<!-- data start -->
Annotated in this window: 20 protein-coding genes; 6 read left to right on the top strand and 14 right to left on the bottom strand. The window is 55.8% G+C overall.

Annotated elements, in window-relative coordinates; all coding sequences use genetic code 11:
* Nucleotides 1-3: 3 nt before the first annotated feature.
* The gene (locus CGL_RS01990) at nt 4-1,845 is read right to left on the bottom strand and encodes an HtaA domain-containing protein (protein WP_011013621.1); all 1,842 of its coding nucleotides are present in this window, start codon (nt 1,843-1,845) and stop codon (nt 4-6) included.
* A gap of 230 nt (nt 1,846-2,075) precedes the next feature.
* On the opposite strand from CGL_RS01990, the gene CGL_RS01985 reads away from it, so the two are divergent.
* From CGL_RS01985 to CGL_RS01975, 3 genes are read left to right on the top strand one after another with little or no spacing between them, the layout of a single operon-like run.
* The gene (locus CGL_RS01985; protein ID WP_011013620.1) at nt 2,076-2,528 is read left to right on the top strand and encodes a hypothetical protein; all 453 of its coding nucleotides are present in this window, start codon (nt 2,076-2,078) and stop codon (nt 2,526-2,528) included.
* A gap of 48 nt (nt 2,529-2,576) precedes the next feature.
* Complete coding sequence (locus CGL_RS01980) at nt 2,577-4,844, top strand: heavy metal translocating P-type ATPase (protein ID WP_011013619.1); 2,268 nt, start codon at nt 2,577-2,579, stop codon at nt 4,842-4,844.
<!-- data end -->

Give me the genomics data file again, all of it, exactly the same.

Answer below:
Annotated in this window: 20 protein-coding genes; 6 read left to right on the top strand and 14 right to left on the bottom strand. The window is 55.8% G+C overall.

Annotated elements, in window-relative coordinates; all coding sequences use genetic code 11:
* Nucleotides 1-3: 3 nt before the first annotated feature.
* The gene (locus CGL_RS01990) at nt 4-1,845 is read right to left on the bottom strand and encodes an HtaA domain-containing protein (protein WP_011013621.1); all 1,842 of its coding nucleotides are present in this window, start codon (nt 1,843-1,845) and stop codon (nt 4-6) included.
* A gap of 230 nt (nt 1,846-2,075) precedes the next feature.
* On the opposite strand from CGL_RS01990, the gene CGL_RS01985 reads away from it, so the two are divergent.
* From CGL_RS01985 to CGL_RS01975, 3 genes are read left to right on the top strand one after another with little or no spacing between them, the layout of a single operon-like run.
* The gene (locus CGL_RS01985; protein ID WP_011013620.1) at nt 2,076-2,528 is read left to right on the top strand and encodes a hypothetical protein; all 453 of its coding nucleotides are present in this window, start codon (nt 2,076-2,078) and stop codon (nt 2,526-2,528) included.
* A gap of 48 nt (nt 2,529-2,576) precedes the next feature.
* Complete coding sequence (locus CGL_RS01980) at nt 2,577-4,844, top strand: heavy metal translocating P-type ATPase (protein ID WP_011013619.1); 2,268 nt, start codon at nt 2,577-2,579, stop codon at nt 4,842-4,844.